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Update 6 – (extension of the Regulations) - effects of Covid-19 on commercial tenancies

Updated: Sep 30, 2020

Published 20 August 2020; Updated 21 August 2020

This is update 6 of 9 - for our latest article on this topic see here.

On 20 August 2020 the Premier’s office announced that the Regulations governing the obligations of landlords and tenants of commercial leases in the context of the COVID-19 pandemic (for a summary of the position to date see our article here: will be extended (at least to some extent) until the end of the year.

The press release indicates the following changes will be made:

  • the present ban on evictions and rent increases will be extended until 31 December 2020;

  • commercial landlords will now be required to provide rent relief in proportion with the fall in turnover being experienced by eligible tenants going forward; and

  • the Victorian Small Business Commissioner will now also have greater capacity to make an order on rent relief if a landlord refuses to respond to rent relief requests.

Extension on ban on evictions and rent increases until 31 December 2020

As at the date of writing, it is not yet clear whether the anticipated amendments to the Regulations will take the form of an extension to the end of the ‘relevant period’ from 29 September 2020 to 31 December 2020, so that all obligations under the Regulations relevant to that date will be extended, or whether only certain protections or provisions, including the ban on evictions and rent increases, will be extended.

With the changes to the requirements of rent relief offers, it can be expected that parties’ obligations in respect of rent relief will be extended to 31 December 2020. However, along with the ban on evictions, one might expect other protections in the Regulations, such as the prohibition on landlords drawing on security deposits, to be similarly extended to 31 December 2020, though this remains to be confirmed.

Proportionality of rent relief

The press release indicates that the Regulations will also be amended to explicitly incorporate a requirement that rent relief offered to eligible tenants and licensees (in the form of rent waivers and deferrals) be proportionate to the reduction of their trade during the pandemic period.

This is a principle taken from the Code of Conduct the subject of our Update 3 (see here - The relevant principles in the Code are principles 3 and 4.

It is not yet known what form these amendments will take, however such changes would significantly differ from the current position under the Regulations, which do not presently require rent relief to be offered in proportion to a tenant’s reduction in trade, but instead requires the landlord to take into account a number of factors when making a rent relief offer - a tenant’s reduction in turnover is just one of a number of those factors.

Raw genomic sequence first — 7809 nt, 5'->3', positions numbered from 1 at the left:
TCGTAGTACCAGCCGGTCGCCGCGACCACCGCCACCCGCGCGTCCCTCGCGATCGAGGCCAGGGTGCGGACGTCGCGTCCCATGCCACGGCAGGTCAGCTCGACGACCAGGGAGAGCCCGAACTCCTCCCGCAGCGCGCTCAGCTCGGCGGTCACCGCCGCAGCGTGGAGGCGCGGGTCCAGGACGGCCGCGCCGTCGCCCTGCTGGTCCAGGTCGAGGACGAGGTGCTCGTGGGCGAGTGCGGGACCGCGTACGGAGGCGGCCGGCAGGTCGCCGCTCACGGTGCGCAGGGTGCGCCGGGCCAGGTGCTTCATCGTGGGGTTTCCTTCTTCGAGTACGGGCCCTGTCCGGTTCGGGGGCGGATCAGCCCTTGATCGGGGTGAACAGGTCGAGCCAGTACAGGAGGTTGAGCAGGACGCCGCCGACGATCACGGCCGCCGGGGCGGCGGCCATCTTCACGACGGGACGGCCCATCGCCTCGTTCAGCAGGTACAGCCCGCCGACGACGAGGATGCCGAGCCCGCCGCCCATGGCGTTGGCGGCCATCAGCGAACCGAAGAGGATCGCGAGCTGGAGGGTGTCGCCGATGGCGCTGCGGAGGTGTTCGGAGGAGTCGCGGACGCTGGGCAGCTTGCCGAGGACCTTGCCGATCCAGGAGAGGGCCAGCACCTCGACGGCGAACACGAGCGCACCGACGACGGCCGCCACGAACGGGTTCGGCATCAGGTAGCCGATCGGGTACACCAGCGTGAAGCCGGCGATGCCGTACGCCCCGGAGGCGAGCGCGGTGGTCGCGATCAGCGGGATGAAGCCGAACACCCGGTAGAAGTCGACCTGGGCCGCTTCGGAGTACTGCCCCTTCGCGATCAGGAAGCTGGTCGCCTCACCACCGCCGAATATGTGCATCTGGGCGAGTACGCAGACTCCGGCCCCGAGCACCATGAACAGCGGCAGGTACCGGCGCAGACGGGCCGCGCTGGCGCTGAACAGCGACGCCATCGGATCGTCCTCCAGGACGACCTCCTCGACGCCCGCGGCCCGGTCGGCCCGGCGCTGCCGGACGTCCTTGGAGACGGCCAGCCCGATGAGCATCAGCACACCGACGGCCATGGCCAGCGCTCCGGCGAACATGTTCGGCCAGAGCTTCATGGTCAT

Expanded powers of the Victorian Small Business Commissioner (‘VSBC’)

The Premier’s press release also states that the VSBC will now also have greater capacity to make an order on rent relief if a landlord refuses to respond to rent relief requests.

Such changes would be a significant expansion of the role of the VSBC under the current Regulations, which is generally limited to assisting the parties to resolve rent relief disputes including by way of mediation.

It will be interesting to see how exactly these expanded powers will work, in what circumstances such powers will be exercisable, and the nature and extent of the orders that could be made.

Limited powers might grant the VSBC power to issue a certificate containing recommended orders on rent relief that can later be made by VCAT in the event that, upon application to the VSBC, a party refuses to participate in the dispute resolution process. By contrast, wider powers might enable the VSBC to make some form of orders on rent relief itself, without requiring formal Tribunal orders to be made (similar to the determinative market valuation process, but with the SBC appointed as the 'expert').

Our view is that the involvement of VCAT is still likely to be required (or should be required) - the VSBC is not a Court or Tribunal and power to make ‘orders’ akin to orders of a Court or Tribunal would be a significant departure from the current powers of the VSBC. If VCAT involvement is required , then it will also be interesting to see whether VCAT will be able to formalise recommended orders ‘on the papers’ (without substantive hearing of the matter), or whether VCAT will engage in a more typical case administration process (perhaps in some streamlined form).


No formal details (by way of new Regulations) have been released as yet – we will monitor and update as soon as details are available.

We note that the COVID-19 Omnibus (Emergency Measures) Act 2020 (pursuant to which the Regulations are made) will come to an end (insofar as it relates to the commercial leasing regulations powers) on 29 September. Parliament is due to sit next on 1 September and would need to pass legislation to extend the operation of the Act to enable the Regulations to carry through to the end of the year.

Yen Ong


Paul Nunan


Accredited Specialist | Commercial Leasing


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